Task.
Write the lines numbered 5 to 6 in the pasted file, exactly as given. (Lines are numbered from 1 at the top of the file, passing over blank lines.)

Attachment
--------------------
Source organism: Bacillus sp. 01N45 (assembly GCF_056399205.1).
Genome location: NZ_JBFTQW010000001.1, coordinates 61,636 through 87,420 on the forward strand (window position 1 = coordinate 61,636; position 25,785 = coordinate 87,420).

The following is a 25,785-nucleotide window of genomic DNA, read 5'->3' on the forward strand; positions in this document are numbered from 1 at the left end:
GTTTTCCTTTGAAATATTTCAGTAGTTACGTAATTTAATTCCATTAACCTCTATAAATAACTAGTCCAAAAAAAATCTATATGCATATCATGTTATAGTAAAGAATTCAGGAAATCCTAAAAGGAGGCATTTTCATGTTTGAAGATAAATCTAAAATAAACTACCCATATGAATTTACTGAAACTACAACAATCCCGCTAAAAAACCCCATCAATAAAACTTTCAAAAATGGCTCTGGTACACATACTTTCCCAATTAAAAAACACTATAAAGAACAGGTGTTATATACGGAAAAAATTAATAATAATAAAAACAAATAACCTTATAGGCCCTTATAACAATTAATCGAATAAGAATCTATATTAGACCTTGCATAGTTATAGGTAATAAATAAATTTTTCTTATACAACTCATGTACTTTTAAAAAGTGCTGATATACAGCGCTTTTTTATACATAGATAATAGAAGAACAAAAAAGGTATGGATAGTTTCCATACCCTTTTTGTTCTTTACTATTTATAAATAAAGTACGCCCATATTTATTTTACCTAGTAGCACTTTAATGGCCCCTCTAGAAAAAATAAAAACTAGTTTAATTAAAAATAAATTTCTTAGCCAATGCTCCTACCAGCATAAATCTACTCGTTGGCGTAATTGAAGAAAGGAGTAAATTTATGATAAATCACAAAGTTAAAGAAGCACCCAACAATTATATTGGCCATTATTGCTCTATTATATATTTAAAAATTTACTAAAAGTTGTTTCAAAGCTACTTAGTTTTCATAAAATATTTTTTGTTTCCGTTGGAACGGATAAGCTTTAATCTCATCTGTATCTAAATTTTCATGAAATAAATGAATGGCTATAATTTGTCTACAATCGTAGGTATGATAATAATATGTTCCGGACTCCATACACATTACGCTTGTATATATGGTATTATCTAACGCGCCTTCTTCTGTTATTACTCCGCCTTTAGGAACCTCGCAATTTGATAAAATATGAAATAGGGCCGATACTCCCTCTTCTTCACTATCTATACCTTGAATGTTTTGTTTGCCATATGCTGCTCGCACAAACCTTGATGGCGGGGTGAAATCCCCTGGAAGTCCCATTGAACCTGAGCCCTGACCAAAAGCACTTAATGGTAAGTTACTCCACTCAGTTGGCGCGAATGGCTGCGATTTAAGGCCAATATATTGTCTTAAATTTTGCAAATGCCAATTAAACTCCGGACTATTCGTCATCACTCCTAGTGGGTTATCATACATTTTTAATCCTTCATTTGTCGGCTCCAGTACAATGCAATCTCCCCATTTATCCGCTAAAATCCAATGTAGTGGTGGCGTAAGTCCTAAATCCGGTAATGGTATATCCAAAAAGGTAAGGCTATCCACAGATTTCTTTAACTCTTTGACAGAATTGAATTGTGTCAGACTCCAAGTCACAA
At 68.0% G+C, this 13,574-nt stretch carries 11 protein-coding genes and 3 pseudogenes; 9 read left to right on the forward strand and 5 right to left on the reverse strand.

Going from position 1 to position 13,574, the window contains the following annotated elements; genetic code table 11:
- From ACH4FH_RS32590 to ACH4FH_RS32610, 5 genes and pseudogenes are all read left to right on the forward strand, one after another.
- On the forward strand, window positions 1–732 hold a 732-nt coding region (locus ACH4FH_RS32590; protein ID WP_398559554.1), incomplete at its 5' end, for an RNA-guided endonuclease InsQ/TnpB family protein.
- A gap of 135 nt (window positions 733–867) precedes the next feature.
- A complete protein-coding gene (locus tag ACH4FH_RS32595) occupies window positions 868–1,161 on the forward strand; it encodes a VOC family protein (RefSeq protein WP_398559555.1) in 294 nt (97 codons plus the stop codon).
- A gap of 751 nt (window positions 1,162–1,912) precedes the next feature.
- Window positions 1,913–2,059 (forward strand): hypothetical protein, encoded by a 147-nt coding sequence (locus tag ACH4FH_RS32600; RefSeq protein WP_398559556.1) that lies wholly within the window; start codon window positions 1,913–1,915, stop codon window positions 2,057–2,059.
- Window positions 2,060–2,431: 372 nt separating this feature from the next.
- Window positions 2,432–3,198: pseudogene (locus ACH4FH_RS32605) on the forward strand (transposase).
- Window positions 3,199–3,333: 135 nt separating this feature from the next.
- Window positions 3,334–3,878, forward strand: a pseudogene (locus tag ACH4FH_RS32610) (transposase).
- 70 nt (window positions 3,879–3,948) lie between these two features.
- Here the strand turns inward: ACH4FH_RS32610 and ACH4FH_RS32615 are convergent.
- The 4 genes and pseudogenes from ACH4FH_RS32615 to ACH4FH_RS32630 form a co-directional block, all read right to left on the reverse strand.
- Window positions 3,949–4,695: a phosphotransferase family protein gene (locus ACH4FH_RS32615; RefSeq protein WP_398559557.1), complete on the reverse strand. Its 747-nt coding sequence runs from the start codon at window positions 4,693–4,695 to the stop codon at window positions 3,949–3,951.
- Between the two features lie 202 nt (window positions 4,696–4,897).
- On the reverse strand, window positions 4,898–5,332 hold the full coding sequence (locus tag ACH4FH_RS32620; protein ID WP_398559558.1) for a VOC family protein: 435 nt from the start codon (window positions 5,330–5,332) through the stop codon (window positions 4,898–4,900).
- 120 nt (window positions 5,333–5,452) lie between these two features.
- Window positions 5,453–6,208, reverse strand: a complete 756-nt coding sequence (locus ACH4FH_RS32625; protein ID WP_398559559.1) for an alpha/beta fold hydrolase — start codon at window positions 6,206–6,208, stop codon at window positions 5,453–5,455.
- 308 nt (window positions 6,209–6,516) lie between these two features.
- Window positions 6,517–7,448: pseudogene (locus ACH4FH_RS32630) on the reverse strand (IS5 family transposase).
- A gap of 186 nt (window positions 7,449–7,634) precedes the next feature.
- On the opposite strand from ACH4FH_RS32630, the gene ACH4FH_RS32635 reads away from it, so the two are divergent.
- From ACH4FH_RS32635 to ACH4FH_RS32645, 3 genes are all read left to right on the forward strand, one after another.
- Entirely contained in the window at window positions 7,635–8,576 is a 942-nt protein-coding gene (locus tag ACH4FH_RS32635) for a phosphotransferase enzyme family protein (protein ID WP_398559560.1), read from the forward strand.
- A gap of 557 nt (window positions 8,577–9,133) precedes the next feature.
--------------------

At 68.0% G+C, this 13,574-nt stretch carries 11 protein-coding genes and 3 pseudogenes; 9 read left to right on the forward strand and 5 right to left on the reverse strand.

Going from position 1 to position 13,574, the window contains the following annotated elements; genetic code table 11: